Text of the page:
September was the most beautiful month of the year – weatherwise. Nearly every day had high temps in the 70s with partly or mostly sunny skies. It was beautiful but the downside was that it was also the record driest September in Wausau – exacerbating the drought. In October the weather turned cool and wet. Many days were cloudy and did not give usgood light for enjoying the Fall colors. It was one of the coolest and wettest Octobers on record.
In Marshfield it WAS the wettest October on record. Then came November. It is hard to say that the weather was beautiful (not like “September beautiful”) but it was pretty darn good for this late in the year. It might end up being the second warmest November on record (I’ll have final November numbers next week Tuesday). Unfortunately it was much drier than normal. That meant no snow for winter enthusiasts and deer hunters. Because of the mild temps, today was the first day of snowmaking activity on Rib Mountain. Now that the overnight low temperatures are colder, Granite Peak expects to have a couple slopes open not this weekend but next weekend. So how is our drought situation? The US Drought Monitor indicates the drought in Wisconsin has improved slightly since last week’s report.
It won’t get much better over the next couple of weeks because no major precipitation is in the works. In other parts of the country, it is nice to see a slight improvement in California as well. The one state that has seen an increase in drought conditions is Arizona. Thankfully, there is a moderate El Nino. This should enhance the chances of above normal rain and snow in Arizona this winter.
Alternative Energy News:
I have been following the development of osmotic power plants for the last year or so and one is fianlly being tested in Norway. This type of powerplant uses osmotic pressure – like that found between salt water and fresh water – to generate electricity. At maximum theoretical development, this type of power plant could deliver 10% of the world’s electricity needs. The drawback – environmental contamination – and not the type you are used to hearing about. The central piece of an osmotic power plant is a membrane through which ions can pass. This membrane is expensive and could be easily clogged by dirt, silt, mud, algae, bacteria, and whatnot. If it needs to be replaced of constantly cleaned, then the profitability of this type of power plant goes down dramatically.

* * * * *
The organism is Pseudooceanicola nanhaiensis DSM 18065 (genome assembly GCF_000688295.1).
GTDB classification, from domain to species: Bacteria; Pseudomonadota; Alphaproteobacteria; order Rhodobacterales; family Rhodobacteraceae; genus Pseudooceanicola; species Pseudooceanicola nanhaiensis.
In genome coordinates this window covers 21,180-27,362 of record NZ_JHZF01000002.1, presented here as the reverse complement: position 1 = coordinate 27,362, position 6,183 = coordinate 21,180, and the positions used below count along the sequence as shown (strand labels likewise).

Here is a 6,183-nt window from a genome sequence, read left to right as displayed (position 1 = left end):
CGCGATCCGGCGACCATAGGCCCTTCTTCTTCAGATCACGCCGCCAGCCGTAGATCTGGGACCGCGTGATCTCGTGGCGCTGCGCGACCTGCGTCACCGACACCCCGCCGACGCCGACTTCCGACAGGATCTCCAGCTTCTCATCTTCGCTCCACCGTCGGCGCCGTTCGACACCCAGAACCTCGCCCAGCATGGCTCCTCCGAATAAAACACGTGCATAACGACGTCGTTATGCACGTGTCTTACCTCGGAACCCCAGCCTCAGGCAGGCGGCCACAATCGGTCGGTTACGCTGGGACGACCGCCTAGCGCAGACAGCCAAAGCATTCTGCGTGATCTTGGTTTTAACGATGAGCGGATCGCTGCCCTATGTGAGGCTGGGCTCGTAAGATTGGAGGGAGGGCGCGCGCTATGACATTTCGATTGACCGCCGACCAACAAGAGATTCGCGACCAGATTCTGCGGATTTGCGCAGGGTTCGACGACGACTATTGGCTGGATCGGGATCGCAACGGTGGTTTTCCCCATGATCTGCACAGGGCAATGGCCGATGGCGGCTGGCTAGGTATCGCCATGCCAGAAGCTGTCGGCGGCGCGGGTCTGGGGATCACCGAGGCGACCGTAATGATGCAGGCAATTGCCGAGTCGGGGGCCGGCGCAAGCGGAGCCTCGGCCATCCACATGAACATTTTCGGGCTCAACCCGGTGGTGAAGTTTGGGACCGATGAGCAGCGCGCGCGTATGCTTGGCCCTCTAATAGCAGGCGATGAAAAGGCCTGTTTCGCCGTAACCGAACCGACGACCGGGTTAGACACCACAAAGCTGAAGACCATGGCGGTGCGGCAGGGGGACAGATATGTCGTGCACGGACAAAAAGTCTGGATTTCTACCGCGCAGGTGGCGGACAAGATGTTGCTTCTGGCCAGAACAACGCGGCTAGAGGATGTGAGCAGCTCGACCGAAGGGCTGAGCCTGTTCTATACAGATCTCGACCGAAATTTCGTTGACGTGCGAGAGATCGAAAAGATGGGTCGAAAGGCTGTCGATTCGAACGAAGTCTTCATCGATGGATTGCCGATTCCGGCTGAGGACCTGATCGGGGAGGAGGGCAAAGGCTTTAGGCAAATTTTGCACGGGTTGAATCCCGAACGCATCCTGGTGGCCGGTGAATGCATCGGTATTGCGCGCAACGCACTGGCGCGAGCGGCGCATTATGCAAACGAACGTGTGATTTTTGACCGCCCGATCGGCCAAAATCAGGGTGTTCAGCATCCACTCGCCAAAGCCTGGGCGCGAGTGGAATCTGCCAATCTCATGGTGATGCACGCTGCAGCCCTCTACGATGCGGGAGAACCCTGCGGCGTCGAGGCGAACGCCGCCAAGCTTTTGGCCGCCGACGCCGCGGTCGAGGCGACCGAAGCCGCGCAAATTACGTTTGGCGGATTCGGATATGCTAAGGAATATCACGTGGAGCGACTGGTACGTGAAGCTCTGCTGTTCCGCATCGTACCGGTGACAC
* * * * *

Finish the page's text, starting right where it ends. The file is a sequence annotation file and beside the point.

Another industry that shows some promise is cellulosic ethanol, but some people think that start-ups promising to deliver ethanol for less than a dollar a gallon are not dealing in reality. The company producing the most cellulosic ethanol in the largest volumes (POET) has calculated the entire cost of their operation and claims it costs $2.35per gallon. They hope to bring the cost below $2 per gallon soon. It would take some major improvement in efficiency in order bring the cost down to $1 a gallon.
Speaking of price, the average price of installing solar panels in southern California is $8 per watt. Pretty pricey. Now customers in San Diego are banding together to get volume pricing on installations. This has brought the average cost in one community down to about $5.29 per watt – a nice improvement. If this can be duplicated in other parts of the country then maybe more people will adopt solar for the future.
A solar airplane is being tested and prepped for a non-stop flight around the world! That would be a great accomplishment but I doubt there would be many commercial applications. The airplane travels way to slow and can carry only minute amounts of cargo. We will probably have to wait for more dramatic improvement in batteries and solar cells before widespread use of electric airplanes is commonplace.
In wind energy, a new study of vertical wind turbines shows that certain geometrical arrangements can enhance the power production of a group of turbines. It works on the same principle on which schools of fish enhance their group motion. The normal wind turbines we see are horizontal turbines. These are normally more efficient. Vertical turbines arranged close to each other – such as described in the article - could deliver more power per unit area. Considering how expensive land is, this could make some sense in the future.
And how about a little visual treat on this Black Friday. Here is an image of islands disrupting a layer of clouds. If you have ever doubted that the atmosphere moves in fluid motion (like water), this should dispel those doubts.
Have a nice Friday! Meteorologist Justin Loew.
This post was written by jloew on November 27, 2009